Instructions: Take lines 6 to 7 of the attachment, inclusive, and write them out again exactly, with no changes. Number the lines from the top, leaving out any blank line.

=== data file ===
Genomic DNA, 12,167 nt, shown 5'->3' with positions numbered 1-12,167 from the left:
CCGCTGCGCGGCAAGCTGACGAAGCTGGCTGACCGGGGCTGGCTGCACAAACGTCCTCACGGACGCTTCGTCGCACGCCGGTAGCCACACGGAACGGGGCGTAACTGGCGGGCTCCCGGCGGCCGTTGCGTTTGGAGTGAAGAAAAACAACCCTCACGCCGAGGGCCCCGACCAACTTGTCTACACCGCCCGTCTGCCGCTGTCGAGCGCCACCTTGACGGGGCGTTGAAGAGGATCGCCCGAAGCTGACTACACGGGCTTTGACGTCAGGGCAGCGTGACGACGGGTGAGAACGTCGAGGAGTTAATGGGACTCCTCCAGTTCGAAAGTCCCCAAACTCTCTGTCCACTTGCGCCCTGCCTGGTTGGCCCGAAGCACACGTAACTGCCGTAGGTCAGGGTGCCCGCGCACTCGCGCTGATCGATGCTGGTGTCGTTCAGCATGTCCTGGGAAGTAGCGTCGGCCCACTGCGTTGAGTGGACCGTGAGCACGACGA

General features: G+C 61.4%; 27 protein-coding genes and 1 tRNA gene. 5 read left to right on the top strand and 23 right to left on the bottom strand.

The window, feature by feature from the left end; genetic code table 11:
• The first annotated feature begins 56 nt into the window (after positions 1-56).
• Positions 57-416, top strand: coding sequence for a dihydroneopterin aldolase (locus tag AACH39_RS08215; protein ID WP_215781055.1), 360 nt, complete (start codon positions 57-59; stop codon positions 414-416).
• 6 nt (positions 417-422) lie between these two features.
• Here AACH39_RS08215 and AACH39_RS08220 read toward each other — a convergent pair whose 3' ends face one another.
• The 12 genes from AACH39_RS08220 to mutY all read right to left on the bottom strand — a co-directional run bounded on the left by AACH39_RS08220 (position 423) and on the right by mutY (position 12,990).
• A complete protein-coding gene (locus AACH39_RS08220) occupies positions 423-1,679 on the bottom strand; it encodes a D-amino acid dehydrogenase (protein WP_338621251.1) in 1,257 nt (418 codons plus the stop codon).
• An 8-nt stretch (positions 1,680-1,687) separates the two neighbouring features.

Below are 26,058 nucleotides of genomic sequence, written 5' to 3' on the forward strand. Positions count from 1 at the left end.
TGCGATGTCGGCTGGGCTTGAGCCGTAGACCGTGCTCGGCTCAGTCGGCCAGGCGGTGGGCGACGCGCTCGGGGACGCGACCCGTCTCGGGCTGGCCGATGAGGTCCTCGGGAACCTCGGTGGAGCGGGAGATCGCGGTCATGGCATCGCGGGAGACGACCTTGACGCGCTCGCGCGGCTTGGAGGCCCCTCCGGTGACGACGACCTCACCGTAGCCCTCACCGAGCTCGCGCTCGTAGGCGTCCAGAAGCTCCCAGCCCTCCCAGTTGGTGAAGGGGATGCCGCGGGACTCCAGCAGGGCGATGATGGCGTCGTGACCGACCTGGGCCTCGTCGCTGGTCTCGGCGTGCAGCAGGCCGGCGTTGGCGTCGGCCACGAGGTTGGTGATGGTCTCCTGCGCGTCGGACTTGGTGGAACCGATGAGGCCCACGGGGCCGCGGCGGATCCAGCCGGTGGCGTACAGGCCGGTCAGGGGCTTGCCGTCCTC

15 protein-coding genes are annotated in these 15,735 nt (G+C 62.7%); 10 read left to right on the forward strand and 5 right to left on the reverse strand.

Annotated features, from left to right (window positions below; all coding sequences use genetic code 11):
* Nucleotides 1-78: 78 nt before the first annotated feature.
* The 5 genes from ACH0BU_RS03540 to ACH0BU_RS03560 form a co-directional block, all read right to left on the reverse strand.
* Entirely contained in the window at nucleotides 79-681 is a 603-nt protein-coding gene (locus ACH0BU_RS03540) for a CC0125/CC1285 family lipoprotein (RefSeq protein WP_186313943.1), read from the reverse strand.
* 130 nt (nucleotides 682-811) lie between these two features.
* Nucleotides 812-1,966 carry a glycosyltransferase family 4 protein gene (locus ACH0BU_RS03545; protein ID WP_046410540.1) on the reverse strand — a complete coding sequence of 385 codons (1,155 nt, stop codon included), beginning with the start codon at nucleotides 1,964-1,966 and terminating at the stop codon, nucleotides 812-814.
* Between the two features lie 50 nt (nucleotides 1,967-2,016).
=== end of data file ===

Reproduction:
• Positions 57-416, top strand: coding sequence for a dihydroneopterin aldolase (locus tag AACH39_RS08215; protein ID WP_215781055.1), 360 nt, complete (start codon positions 57-59; stop codon positions 414-416).
• 6 nt (positions 417-422) lie between these two features.